Big discussion ... somehow funny ... not that long ago but it's nowhere now. Can't find any thread about it allthough i did a lot of searches - at google as well as using the WebmasterWorld site search. Did it go to the bin? A link somebody?

The only thing i can find about using a star in your title [google.com] is your profile, James. ;)

James_Dale




msg:192000
 7:35 pm on Oct 10, 2003 (gmt 0)

[webmasterworld.com...]

Yidaki




msg:192001
 7:55 pm on Oct 10, 2003 (gmt 0)

hmm ... if even a thread about that issue gets somehow lost at google, i suppose that it's not the master's trick. ;)

onedumbear




msg:192002
 10:16 pm on Oct 10, 2003 (gmt 0)

Try a search on the keywords "ticket shopping" at google. In the number 1 spot is out of 5,010,000 results is a listing with an html happy face.

If any one see's something different, maybe mention what browser you are using.

keyplyr




msg:192003
 10:40 pm on Oct 10, 2003 (gmt 0)


top listing for "ticket shopping" has a question mark using IE6

BaseVinyl




msg:192004
 10:47 pm on Oct 10, 2003 (gmt 0)

Using mozilla I see a shiriveled something that could be a winking face in google for that listing but when I go to the actual page I see question marks in the page title. I think it's like reading the classified ads in a newspaper and the goons put stuff like "AAAAAAAA Car for sale" and jam the headline full of A's so it is at the top of the page...it just makes me wanna look somewhere else. If it smells like cheese so it probably is cheese.

rfgdxm1




msg:192005
 11:19 pm on Oct 10, 2003 (gmt 0)

>top listing for "ticket shopping" has a question mark using IE6

Not using IE6 on this Windows ME box. It is indeed a smiley face here. As for Google penalizing in terms of lower rankings, I very seriously doubt this. If Google cared, they'd just ignore these special characters and not display them in the SERPs.

proton




msg:192006
 12:47 am on Oct 11, 2003 (gmt 0)

The top listing for "ticket shopping" has a question mark using IE6.

Use your title for keywords.

Chris_D




msg:192007
 1:31 am on Oct 11, 2003 (gmt 0)

I'm also getting the question mark on the top listing for "ticket shopping" using IE6 with all latest patches on a Win 98 box.

plasma




msg:192008
 1:46 am on Oct 11, 2003 (gmt 0)

The title tag is far too important to fool around with.

onedumbear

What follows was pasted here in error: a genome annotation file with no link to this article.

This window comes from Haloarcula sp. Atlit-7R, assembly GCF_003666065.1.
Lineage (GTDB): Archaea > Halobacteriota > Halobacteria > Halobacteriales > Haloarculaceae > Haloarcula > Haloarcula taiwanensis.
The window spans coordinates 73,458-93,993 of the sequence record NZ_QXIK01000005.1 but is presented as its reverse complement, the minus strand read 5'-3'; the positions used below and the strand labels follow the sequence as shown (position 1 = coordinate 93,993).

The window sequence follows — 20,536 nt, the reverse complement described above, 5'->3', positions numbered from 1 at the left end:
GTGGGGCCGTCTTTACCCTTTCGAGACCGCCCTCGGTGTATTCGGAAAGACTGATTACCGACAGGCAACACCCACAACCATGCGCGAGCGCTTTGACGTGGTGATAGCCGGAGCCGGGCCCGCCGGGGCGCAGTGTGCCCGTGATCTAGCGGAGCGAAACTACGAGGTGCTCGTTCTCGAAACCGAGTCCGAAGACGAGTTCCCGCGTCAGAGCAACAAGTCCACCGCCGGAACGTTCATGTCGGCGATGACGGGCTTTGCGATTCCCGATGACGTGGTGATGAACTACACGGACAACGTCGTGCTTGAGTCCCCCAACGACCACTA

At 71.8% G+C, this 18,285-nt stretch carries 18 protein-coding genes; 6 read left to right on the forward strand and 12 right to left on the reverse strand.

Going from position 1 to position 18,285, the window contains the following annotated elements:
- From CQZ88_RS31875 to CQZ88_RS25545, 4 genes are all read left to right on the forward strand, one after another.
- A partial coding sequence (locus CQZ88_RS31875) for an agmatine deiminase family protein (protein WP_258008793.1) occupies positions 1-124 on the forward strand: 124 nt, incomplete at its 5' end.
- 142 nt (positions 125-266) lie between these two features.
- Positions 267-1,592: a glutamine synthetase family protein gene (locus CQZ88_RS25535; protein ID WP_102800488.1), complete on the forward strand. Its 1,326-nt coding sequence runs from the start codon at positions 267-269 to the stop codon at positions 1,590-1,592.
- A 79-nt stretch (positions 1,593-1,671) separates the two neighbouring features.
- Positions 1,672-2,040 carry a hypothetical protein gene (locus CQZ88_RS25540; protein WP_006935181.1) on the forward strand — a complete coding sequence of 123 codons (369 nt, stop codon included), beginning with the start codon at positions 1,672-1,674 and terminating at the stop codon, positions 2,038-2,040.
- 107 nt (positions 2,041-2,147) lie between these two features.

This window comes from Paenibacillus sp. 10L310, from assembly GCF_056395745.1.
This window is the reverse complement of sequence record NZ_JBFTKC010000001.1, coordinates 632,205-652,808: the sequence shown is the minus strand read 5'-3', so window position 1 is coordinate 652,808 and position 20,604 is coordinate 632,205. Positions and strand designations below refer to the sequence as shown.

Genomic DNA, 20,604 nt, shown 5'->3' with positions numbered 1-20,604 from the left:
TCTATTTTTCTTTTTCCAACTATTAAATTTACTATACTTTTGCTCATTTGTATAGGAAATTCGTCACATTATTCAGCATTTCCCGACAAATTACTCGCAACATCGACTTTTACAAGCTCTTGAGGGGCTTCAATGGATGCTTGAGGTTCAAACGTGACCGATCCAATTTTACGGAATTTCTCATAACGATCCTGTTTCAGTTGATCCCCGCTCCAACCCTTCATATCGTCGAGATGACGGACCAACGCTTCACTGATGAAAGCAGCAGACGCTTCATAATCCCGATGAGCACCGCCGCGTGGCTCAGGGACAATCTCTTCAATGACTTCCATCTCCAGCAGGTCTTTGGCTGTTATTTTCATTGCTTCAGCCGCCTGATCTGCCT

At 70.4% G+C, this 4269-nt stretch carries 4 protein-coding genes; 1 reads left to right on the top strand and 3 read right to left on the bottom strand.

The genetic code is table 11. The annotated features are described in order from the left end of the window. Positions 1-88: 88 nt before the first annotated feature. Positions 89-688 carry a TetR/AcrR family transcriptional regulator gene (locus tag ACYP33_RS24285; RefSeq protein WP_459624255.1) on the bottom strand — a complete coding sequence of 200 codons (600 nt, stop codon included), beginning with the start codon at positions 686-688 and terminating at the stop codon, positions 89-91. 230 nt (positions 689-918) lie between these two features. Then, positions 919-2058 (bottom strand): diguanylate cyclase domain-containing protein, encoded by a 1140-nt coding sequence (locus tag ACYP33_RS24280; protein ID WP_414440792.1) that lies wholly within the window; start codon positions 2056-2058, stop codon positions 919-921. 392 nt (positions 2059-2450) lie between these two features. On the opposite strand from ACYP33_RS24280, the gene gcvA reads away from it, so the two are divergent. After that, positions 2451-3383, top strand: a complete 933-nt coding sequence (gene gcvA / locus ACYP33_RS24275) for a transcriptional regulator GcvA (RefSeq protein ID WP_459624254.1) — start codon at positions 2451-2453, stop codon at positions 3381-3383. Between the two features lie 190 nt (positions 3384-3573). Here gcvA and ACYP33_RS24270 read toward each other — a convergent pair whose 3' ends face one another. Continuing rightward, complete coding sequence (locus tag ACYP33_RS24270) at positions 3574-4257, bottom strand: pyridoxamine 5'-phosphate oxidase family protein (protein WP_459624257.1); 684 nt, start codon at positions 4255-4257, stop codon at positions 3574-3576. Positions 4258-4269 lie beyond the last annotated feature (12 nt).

msg:192009
 2:05 am on Oct 11, 2003 (gmt 0)

with all due respect plasma... The title tag is far too important NOT to fool around with.

I think we can conclude and put to rest a few questions here that keep popping up.
1)You will not be penalized for using special characters
2)Special characters on a keyboard will appear correctly in most browsers and search engines.
3)Characters that require html will often appear as question marks or boxes in many search engines and browsers.
4)As a general rule of thumb, you are better off using a title tag for keywords

too much information




msg:192010
 6:01 am on Oct 11, 2003 (gmt 0)

I see question marks in IE on the Mac, and Safari in the google search.

But when you hit the home page, IE shows question marks in the titlebar while safari shows the smileys.

I know we are probably pushing the TOS, but does anyone have a search where the star show up? I'm curious about how it displays on different browsers, and if it depends on which fonts are installed.

As a side note, I created an ASCII table script that displays as many characters as I have patience to wait for and I see different amounts of characters depending on which browser I view it with.

When a character doesn't display I see an empty box. Maybe this has something to do with foreign language support?

Arnett




msg:192011
 5:17 pm on Oct 11, 2003 (gmt 0)

Try a search on the keywords "ticket shopping" at google. In the number 1 spot is out of 5,010,000 results is a listing with an html happy face.

I guess that answers my question about whether special characters in the title hurt SEO.

If any one see's something different, maybe mention what browser you are using.

I saw the smiley face in Opera 7.11,Netscape 7.1 and IE 6.0.2800.1106

Arnett




msg:192012
 5:20 pm on Oct 11, 2003 (gmt 0)

how do i add the star?
this doesnt work
<title>"&9733;"New Page 1</title>

Take out the quotation marks.

Arnett




msg:192013
 5:31 pm on Oct 11, 2003 (gmt 0)

I know we are probably pushing the TOS, but does anyone have a search where the star show up? I'm curious about how it displays on different browsers, and if it depends on which fonts are installed.

The serps that I found it in were for an adult topic.

mil2k




msg:192014
 9:16 pm on Oct 11, 2003 (gmt 0)

I see a smiley. Using IE 6.0 and OS is XP.

aleksl




msg:192015
 11:13 pm on Oct 11, 2003 (gmt 0)

In case anyone still cares about it....I see smiley face in SERPS, and when I open a site, I see "square" symbols - IE6 on WinXP.